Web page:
Mother Nature provided rain on the first morning of school and by 7:00 a.m. traffic was snarled at , where seniors’ parking privileges are suspended.
Long lines of cars idled while windshield wipers snapped away drizzle. Police and security guards attempted to keep things moving along safely, but due to the rain and sheer volume of cars, the wait was long, peaking around the official start of the school day, 7:30 a.m.
At 7:15 a.m. students arriving on foot could be seen bypassing a locked gate in an attempt to take a now-forbidden shortcut past the tennis courts.
According to GHS Director of Security, Tom Bobkowski, those students were greeted by security guards on the southwest corner of campus and sent back to Putnam Avenue.
“Safety is the first priority today,” said Bobkowski, giving a nod to the heavy presence of both police and school security personnel.
A security guard directing traffic said that the three police motorcycles stationed along the double yellow line on Hillside Road were there as a deterrent to parents discharging passengers into active lanes of traffic.
At 7:25 a.m., when two students jumped out of a Lexus and darted across the street, the move didn’t go unnoticed. “Get back in the car. Get back in the car,” a guard shouted, but the students appeared not to hear.
A father of a 9th grader who declined to give his name commented, “It took 20 minutes to get from Putnam Avenue into the drop-off circle. I had been warned, but I never believed it would be this bad.”
Garrett Blackmar-White, a senior from Old Greenwich who left his car at home and rode the bus, confessed he was “mildly perturbed,” but added, “The toxic soil under this campus that is home to 2,700 hundred students is the main priority. Everybody should get over it and just get on the bus.”
Indeed, the discovery of soil contaminated with PCBs during initial construction this summer led to the closing of athletic fields as well as the primary staff parking lot, where piles of “unusual soil” await dispensation. Due to limited parking and priority going to members of staff, seniors with cars are out of luck.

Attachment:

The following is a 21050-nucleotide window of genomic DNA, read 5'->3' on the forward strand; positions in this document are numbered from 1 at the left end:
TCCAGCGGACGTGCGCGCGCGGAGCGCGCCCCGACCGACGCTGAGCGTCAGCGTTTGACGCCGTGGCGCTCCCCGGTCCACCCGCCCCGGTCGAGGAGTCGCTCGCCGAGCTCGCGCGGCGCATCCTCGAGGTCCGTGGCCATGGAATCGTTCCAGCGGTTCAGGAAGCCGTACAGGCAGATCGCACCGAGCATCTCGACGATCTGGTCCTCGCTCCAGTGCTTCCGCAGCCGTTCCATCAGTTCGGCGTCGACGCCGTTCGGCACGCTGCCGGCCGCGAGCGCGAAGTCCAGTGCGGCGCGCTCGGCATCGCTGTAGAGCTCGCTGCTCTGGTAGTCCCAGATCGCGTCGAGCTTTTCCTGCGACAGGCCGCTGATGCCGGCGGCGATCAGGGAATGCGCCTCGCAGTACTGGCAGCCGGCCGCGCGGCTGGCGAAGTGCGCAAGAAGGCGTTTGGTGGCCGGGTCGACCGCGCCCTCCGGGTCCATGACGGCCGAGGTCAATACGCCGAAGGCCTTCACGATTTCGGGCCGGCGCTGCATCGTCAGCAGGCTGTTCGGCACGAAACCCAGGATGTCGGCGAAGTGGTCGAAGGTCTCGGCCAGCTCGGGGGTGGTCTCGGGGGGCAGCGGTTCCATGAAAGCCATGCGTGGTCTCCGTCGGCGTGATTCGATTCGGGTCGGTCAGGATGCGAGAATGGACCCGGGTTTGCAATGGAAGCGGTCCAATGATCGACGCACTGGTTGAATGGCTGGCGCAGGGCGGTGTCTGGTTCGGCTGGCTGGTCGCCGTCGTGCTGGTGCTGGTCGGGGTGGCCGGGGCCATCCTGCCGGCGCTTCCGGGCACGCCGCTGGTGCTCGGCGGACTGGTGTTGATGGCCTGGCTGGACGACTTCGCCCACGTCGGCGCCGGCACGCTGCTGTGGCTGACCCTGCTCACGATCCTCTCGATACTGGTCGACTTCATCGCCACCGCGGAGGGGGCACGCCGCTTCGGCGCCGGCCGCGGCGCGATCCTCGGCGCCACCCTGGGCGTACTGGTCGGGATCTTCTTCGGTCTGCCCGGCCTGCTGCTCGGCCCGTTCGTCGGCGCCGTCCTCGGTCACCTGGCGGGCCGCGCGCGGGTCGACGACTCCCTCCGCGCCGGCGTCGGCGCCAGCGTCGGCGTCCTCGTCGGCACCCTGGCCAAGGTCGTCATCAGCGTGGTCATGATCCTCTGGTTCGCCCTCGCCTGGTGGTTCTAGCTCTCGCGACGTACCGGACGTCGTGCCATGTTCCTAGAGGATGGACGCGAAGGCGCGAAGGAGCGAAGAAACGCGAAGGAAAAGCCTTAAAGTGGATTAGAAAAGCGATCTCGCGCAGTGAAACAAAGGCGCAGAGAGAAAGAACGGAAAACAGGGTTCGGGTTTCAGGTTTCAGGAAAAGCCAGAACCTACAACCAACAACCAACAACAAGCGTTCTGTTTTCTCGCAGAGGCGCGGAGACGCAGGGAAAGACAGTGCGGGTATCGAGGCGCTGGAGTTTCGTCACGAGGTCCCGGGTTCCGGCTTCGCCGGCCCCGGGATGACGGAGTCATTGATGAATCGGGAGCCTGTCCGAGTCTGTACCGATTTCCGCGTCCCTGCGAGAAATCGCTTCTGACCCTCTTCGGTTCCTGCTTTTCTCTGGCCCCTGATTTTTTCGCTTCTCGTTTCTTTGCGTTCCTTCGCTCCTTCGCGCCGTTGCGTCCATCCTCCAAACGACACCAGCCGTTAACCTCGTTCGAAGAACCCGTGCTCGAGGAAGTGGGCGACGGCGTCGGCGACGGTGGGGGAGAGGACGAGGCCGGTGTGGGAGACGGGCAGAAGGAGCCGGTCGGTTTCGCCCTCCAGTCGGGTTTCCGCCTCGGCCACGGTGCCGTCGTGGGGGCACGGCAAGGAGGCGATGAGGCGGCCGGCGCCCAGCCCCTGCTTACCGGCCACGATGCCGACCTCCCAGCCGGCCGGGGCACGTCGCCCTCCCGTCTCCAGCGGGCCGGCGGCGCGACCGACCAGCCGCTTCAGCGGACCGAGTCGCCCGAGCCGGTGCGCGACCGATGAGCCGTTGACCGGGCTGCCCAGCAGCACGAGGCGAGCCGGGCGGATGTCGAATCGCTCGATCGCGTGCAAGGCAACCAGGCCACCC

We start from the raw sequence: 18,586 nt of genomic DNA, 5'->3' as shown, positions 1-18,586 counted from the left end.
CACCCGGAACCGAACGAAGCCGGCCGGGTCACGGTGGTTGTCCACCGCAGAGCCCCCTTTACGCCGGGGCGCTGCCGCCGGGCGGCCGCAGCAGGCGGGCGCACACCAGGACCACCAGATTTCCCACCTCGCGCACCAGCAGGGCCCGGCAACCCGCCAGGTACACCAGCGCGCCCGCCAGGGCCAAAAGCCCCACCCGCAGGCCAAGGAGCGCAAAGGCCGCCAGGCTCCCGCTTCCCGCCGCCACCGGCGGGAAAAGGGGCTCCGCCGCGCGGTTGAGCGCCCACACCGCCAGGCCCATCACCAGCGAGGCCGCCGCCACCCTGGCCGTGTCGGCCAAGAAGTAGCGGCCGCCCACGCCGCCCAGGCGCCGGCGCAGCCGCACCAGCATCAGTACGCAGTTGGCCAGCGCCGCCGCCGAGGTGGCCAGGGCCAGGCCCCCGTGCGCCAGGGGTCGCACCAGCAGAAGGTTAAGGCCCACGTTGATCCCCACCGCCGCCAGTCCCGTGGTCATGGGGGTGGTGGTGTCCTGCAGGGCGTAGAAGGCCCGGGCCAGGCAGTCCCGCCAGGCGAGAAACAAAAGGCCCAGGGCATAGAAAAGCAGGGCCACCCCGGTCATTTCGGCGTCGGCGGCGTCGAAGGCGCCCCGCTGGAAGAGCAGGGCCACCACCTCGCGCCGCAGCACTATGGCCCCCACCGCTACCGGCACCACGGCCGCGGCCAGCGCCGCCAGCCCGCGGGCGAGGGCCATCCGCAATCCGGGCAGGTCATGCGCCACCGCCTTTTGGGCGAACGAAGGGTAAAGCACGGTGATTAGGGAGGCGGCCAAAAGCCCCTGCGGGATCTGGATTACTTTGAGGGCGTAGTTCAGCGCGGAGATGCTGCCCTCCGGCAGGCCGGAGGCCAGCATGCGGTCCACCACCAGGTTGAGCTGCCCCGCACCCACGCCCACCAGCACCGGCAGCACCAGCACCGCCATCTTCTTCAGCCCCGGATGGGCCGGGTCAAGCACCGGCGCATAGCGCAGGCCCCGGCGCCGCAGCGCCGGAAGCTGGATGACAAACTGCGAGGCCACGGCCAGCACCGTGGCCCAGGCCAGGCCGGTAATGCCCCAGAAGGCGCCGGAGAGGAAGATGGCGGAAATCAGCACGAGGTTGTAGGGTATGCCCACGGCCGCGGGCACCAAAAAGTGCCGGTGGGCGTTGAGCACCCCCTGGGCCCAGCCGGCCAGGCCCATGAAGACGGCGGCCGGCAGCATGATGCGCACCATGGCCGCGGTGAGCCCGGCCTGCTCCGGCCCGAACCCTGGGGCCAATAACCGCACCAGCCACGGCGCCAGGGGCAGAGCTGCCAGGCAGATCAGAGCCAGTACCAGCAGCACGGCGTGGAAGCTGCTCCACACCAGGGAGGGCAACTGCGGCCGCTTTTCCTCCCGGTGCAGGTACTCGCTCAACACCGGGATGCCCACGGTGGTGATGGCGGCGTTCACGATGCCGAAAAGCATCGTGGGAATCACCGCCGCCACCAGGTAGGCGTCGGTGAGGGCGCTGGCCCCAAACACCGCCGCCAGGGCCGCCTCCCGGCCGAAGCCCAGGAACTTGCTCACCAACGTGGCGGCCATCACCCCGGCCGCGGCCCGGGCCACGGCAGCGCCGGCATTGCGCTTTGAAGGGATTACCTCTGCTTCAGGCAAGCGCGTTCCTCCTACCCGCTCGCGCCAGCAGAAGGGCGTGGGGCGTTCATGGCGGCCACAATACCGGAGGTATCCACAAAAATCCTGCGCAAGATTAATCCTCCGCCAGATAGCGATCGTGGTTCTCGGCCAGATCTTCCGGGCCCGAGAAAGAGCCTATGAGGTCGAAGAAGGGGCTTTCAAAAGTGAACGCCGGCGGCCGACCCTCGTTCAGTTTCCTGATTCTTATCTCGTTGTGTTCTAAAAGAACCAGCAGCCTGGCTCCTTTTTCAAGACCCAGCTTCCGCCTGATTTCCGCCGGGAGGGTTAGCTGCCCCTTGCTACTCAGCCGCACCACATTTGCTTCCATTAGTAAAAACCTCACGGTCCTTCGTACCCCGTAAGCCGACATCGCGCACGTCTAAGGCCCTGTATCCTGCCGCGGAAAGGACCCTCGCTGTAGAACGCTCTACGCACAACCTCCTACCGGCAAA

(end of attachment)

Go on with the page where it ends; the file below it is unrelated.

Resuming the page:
The traffic didn’t subside until 7:45 a.m., 15 minutes after the official start of school, which begged the question: Would students be marked tardy today? (Per to the school’s new attendance policy, three times tardy results in an unexcused absence, which accrues toward a loss of course credit.)
Asked whether students would be marked tardy today, Headmaster Winters responded, “We would never mark a student tardy when the cause is of no fault of their own. No one was marked tardy today and students arriving late because their bus arrives late are never marked tardy.”
Winters added, “While the traffic was very heavy and the buses were very full, we got just about everybody in by 7:35 – not too bad given the weather and the parking lot situation.”
Maybe lenience toward the tardy is the best news of the day. That, and the fact that Irene is but a memory and despite a week-long delay, the school year is officially underway. As of 2:15 p.m., students could cross off the first of 180 mandated school days on the calendar.